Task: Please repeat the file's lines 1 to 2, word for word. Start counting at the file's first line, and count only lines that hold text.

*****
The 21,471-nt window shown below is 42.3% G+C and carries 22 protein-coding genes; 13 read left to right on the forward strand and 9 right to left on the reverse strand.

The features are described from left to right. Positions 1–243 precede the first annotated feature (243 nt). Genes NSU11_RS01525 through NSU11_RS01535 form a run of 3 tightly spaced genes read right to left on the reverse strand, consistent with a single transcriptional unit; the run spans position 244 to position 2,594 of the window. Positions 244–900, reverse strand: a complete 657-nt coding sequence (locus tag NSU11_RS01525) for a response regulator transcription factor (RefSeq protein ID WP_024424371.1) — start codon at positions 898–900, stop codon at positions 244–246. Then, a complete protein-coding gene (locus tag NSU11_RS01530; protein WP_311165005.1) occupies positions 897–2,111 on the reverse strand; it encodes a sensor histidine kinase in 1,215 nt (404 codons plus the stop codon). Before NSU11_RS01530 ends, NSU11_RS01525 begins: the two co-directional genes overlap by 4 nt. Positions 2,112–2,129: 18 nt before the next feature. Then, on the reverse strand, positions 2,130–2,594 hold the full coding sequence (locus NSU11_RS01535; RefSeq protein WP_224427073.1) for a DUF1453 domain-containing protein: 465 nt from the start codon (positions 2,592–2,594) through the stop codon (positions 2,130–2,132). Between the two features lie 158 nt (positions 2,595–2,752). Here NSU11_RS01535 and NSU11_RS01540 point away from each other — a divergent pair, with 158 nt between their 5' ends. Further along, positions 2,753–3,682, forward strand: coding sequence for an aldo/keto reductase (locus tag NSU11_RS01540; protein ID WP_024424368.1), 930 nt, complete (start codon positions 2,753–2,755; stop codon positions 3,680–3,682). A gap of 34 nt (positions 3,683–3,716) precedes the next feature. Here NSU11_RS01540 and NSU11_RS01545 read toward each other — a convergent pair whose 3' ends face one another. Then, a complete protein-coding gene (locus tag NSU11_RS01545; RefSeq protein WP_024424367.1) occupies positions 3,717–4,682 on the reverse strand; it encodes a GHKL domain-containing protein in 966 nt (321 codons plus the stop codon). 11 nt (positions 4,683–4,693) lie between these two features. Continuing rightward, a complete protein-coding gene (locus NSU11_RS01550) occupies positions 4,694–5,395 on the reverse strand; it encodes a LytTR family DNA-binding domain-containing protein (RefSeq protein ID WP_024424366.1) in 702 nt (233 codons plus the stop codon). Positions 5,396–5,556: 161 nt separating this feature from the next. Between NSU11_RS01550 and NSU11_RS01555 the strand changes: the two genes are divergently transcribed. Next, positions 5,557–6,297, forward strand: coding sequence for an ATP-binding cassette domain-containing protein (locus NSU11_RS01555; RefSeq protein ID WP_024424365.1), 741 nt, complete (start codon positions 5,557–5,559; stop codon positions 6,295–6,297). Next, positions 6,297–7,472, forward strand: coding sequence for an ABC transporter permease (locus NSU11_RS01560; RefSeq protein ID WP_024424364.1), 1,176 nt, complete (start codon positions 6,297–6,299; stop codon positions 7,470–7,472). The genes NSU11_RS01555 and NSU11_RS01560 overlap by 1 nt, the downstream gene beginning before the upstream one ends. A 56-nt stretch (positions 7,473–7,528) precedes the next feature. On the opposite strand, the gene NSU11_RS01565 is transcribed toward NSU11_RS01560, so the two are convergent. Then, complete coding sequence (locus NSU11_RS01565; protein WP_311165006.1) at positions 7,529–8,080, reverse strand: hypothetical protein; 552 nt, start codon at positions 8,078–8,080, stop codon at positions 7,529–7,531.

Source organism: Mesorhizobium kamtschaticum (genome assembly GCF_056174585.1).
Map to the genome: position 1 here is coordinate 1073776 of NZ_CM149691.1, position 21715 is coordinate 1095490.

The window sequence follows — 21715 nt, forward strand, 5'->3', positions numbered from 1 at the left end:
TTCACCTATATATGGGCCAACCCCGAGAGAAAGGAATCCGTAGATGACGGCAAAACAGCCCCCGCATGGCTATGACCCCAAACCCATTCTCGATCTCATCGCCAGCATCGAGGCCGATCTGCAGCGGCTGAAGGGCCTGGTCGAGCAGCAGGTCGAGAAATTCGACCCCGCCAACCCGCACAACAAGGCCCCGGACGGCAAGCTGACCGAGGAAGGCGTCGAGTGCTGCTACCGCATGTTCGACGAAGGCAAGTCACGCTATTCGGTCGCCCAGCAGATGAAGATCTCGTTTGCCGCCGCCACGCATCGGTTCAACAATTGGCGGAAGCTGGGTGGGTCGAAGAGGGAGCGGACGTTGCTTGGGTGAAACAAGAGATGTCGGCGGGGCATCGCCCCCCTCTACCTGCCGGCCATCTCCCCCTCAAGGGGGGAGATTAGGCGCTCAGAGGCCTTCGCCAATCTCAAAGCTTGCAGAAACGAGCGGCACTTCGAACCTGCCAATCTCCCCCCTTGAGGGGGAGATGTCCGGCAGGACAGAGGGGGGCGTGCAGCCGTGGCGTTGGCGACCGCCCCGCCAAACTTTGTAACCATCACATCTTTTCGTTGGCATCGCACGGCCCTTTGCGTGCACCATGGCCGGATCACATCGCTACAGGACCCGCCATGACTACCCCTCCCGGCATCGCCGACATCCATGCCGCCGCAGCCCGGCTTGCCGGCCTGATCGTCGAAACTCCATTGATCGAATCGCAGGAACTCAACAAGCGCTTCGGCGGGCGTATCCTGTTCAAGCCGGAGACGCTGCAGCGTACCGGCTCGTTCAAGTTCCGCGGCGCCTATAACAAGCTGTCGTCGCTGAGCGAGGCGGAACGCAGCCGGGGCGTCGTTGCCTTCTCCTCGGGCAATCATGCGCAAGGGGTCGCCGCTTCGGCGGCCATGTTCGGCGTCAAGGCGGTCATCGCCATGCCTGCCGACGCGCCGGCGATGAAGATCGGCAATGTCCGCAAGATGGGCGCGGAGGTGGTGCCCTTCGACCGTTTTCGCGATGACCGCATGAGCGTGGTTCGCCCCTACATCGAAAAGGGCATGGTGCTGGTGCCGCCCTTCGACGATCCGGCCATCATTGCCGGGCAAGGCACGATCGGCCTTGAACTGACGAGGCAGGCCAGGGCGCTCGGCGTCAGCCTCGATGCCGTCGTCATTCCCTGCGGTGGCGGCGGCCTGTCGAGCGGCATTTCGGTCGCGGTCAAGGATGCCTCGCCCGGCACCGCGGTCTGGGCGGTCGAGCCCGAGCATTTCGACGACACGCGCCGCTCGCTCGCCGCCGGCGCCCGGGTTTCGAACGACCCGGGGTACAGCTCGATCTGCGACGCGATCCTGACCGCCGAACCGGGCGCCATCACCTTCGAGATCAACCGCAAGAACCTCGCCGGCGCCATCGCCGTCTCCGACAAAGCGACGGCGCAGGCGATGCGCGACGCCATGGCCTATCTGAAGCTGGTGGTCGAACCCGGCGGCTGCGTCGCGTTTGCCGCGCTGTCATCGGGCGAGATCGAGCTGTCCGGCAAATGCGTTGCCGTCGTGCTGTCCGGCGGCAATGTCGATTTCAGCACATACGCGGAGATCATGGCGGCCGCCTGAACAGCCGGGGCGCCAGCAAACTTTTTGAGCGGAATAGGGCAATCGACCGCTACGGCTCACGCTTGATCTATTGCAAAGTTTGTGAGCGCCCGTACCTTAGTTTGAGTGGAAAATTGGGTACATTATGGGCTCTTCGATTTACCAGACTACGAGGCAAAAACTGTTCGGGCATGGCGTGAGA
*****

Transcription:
The 21,471-nt window shown below is 42.3% G+C and carries 22 protein-coding genes; 13 read left to right on the forward strand and 9 right to left on the reverse strand.

The features are described from left to right. Positions 1–243 precede the first annotated feature (243 nt). Genes NSU11_RS01525 through NSU11_RS01535 form a run of 3 tightly spaced genes read right to left on the reverse strand, consistent with a single transcriptional unit; the run spans position 244 to position 2,594 of the window. Positions 244–900, reverse strand: a complete 657-nt coding sequence (locus tag NSU11_RS01525) for a response regulator transcription factor (RefSeq protein ID WP_024424371.1) — start codon at positions 898–900, stop codon at positions 244–246. Then, a complete protein-coding gene (locus tag NSU11_RS01530; protein WP_311165005.1) occupies positions 897–2,111 on the reverse strand; it encodes a sensor histidine kinase in 1,215 nt (404 codons plus the stop codon). Before NSU11_RS01530 ends, NSU11_RS01525 begins: the two co-directional genes overlap by 4 nt. Positions 2,112–2,129: 18 nt before the next feature. Then, on the reverse strand, positions 2,130–2,594 hold the full coding sequence (locus NSU11_RS01535; RefSeq protein WP_224427073.1) for a DUF1453 domain-containing protein: 465 nt from the start codon (positions 2,592–2,594) through the stop codon (positions 2,130–2,132). Between the two features lie 158 nt (positions 2,595–2,752). Here NSU11_RS01535 and NSU11_RS01540 point away from each other — a divergent pair, with 158 nt between their 5' ends. Further along, positions 2,753–3,682, forward strand: coding sequence for an aldo/keto reductase (locus tag NSU11_RS01540; protein ID WP_024424368.1), 930 nt, complete (start codon positions 2,753–2,755; stop codon positions 3,680–3,682). A gap of 34 nt (positions 3,683–3,716) precedes the next feature. Here NSU11_RS01540 and NSU11_RS01545 read toward each other — a convergent pair whose 3' ends face one another. Then, a complete protein-coding gene (locus tag NSU11_RS01545; RefSeq protein WP_024424367.1) occupies positions 3,717–4,682 on the reverse strand; it encodes a GHKL domain-containing protein in 966 nt (321 codons plus the stop codon). 11 nt (positions 4,683–4,693) lie between these two features. Continuing rightward, a complete protein-coding gene (locus NSU11_RS01550) occupies positions 4,694–5,395 on the reverse strand; it encodes a LytTR family DNA-binding domain-containing protein (RefSeq protein ID WP_024424366.1) in 702 nt (233 codons plus the stop codon). Positions 5,396–5,556: 161 nt separating this feature from the next. Between NSU11_RS01550 and NSU11_RS01555 the strand changes: the two genes are divergently transcribed. Next, positions 5,557–6,297, forward strand: coding sequence for an ATP-binding cassette domain-containing protein (locus NSU11_RS01555; RefSeq protein ID WP_024424365.1), 741 nt, complete (start codon positions 5,557–5,559; stop codon positions 6,295–6,297). Next, positions 6,297–7,472, forward strand: coding sequence for an ABC transporter permease (locus NSU11_RS01560; RefSeq protein ID WP_024424364.1), 1,176 nt, complete (start codon positions 6,297–6,299; stop codon positions 7,470–7,472). The genes NSU11_RS01555 and NSU11_RS01560 overlap by 1 nt, the downstream gene beginning before the upstream one ends. A 56-nt stretch (positions 7,473–7,528) precedes the next feature. On the opposite strand, the gene NSU11_RS01565 is transcribed toward NSU11_RS01560, so the two are convergent. Then, complete coding sequence (locus NSU11_RS01565; protein WP_311165006.1) at positions 7,529–8,080, reverse strand: hypothetical protein; 552 nt, start codon at positions 8,078–8,080, stop codon at positions 7,529–7,531.